Three years in parliament have defined the uniquely Māori style of politics Ngarewa-Packer and Waititi bring, a style that has had an impact not only on the narratives and debates in the house, but on the way it looks and feels. “We can’t be who we were in the last era,” Ngarewa-Packer says. “There was a lot of time spent trying to reidentify ourselves, reposition ourselves; most importantly, to remind ourselves why a Māori movement is really important.”
What’s immediately striking when you speak to Ngarewa-Packer is how quickly she talks. Sentences are relayed strikingly fast. She regularly begins new sentences before finishing the last, abruptly leaping from one thought to another as her mind finds another connection – but always looping back to the central point. You can almost hear the flickering thoughts racing through her mind.
Anecdotes and memories, often already quite remarkable in themselves, will be dotted with casual mentions of the time she studied at Stanford University, or that she’s a volunteer spin cycle instructor at the community gym that adjoins her office, or that she’s currently working on her PhD about her iwi Covid-19 response, or that she completed an MBA at the University of Tasmania, or that she owned a pizza delivery business as a single mum in her early 20s. In 2004, she helped rally a Taranaki contingent to join the foreshore and seabed hīkoi as it made its way to Wellington. Before that she spent years working in marketing for Telecom and TVNZ in Auckland. Now in her mid 50s, she’s a mother of three, and a grandmother of nine, and has been the chief executive of her Ngāti Ruanui rūnanga for over a decade and spent years lobbying against seabed mining. In 2007, she had a stint in local politics as deputy mayor of South Taranaki alongside Pākehā farmer Ross Dunlop – “we had nothing in common at all: [Ross] was an intergenerational farmer and I’m intergenerational loss of land,” she laughs. “But he was really, really brilliant.” Oh, and she can surf. Ngarewa-Packer is an overachiever, and much to her own delight, she’s exceptionally hard for others to pigeonhole.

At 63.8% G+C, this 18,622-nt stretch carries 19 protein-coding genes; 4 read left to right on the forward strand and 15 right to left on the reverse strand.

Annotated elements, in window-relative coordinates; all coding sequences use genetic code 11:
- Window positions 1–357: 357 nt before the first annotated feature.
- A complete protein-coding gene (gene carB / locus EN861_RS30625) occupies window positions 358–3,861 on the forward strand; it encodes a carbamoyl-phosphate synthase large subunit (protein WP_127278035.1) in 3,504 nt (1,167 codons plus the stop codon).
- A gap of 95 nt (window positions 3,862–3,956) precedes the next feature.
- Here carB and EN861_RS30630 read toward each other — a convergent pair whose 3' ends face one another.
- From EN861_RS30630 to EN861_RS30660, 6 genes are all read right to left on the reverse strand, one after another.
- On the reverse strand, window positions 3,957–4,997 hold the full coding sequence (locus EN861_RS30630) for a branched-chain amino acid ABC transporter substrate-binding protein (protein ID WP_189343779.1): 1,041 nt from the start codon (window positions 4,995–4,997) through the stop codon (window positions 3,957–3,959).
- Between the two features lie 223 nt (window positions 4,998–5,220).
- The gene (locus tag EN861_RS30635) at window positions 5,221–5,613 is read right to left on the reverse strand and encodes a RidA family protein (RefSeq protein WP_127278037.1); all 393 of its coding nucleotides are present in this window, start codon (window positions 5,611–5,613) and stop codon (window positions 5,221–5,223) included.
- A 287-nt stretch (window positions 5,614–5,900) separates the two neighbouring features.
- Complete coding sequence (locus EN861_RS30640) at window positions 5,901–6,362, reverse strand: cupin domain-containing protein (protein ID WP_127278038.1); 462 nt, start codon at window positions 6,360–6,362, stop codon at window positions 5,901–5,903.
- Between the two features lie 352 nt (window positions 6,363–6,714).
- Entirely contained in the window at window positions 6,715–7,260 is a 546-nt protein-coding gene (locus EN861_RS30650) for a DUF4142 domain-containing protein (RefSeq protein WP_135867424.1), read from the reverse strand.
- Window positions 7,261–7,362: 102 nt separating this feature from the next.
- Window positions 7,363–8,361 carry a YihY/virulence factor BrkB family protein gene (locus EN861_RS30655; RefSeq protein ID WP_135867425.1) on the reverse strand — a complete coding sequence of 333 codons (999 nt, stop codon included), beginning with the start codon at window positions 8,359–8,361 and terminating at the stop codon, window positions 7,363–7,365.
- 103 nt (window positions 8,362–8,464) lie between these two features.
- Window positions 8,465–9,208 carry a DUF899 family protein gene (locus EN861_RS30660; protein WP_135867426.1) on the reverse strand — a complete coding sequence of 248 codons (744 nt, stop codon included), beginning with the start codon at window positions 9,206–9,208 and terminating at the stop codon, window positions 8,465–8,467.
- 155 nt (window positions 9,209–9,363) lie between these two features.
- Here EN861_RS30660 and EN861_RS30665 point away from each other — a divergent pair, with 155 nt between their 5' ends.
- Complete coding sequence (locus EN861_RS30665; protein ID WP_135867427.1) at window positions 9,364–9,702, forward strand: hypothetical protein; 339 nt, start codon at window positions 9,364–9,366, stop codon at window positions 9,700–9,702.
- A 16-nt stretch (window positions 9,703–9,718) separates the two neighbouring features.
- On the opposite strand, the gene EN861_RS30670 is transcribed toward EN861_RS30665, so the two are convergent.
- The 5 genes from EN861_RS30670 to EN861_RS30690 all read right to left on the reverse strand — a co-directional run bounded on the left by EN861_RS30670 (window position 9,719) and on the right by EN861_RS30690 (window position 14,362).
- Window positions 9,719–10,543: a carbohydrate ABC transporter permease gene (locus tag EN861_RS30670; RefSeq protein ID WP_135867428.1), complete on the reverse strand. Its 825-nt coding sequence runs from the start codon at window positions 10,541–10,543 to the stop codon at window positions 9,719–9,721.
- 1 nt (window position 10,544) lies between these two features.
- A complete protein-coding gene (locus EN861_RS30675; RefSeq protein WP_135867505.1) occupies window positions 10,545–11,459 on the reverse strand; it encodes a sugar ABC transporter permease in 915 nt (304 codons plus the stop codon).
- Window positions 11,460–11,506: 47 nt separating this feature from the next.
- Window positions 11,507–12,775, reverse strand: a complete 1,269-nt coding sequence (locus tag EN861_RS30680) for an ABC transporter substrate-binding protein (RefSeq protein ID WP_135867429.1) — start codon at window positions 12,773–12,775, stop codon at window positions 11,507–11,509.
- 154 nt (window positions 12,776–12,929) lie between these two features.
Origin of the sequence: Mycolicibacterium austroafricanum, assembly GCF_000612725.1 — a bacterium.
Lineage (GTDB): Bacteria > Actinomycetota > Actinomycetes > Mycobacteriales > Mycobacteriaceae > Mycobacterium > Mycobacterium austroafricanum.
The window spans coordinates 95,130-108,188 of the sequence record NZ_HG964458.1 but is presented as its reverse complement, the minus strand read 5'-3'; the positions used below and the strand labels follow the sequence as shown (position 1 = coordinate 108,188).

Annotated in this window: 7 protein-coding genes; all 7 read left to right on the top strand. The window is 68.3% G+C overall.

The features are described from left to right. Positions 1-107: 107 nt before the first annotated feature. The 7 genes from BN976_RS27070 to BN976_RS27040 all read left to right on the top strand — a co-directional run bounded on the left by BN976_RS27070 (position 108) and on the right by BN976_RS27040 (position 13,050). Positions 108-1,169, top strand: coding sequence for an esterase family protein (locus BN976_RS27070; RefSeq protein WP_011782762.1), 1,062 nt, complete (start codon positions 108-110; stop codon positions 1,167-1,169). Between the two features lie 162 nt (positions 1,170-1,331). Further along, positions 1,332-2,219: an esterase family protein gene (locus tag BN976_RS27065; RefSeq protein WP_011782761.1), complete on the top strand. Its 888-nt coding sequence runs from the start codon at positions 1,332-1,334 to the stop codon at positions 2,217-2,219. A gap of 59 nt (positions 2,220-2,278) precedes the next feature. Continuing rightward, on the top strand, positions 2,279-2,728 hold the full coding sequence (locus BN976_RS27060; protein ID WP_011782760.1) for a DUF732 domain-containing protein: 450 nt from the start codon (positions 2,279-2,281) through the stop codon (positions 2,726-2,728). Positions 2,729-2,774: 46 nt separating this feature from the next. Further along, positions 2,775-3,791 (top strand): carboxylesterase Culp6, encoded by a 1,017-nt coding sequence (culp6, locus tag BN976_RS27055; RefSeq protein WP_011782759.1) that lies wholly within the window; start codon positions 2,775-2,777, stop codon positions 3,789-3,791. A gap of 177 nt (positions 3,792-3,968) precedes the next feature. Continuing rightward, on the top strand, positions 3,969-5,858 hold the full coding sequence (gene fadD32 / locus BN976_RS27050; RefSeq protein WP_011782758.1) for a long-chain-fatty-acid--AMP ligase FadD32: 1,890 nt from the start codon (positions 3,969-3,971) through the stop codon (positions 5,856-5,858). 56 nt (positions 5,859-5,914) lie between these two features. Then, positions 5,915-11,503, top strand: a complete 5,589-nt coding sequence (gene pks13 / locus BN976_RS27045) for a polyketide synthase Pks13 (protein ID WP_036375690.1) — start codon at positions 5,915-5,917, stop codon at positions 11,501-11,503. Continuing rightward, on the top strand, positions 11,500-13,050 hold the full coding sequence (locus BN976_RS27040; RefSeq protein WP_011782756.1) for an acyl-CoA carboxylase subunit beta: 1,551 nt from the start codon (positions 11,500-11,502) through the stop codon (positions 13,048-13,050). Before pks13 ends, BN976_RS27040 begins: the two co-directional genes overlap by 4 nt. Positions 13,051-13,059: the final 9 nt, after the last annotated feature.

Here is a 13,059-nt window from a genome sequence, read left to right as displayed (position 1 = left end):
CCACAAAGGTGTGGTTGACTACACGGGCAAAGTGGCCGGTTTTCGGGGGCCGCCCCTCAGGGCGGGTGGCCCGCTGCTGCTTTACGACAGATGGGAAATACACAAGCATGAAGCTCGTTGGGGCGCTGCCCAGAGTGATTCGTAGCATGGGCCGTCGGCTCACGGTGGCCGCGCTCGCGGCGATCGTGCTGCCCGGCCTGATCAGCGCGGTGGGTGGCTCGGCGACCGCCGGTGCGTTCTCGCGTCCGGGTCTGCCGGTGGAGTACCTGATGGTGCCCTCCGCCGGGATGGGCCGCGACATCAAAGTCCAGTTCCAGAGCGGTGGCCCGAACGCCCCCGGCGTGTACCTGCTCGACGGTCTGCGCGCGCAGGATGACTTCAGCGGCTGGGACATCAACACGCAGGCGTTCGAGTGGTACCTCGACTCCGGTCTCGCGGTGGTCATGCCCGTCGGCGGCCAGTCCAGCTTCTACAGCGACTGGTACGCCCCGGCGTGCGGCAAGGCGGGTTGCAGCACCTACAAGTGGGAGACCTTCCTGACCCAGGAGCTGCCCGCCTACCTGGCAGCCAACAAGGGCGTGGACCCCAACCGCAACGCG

Just 20 minutes south along the coast from Ngarewa-Packer’s Hāwera office is Pātea, the small town where she was born and raised. Both her parents, Colleen (an Irish woman whom Ngarewa-Packer describes as “the best Tangata Tiriti woman in the world”) and Hemi, still live in the town and she lives just outside with her husband Neil in an intergenerational home. The coastal town remains the centre of her universe.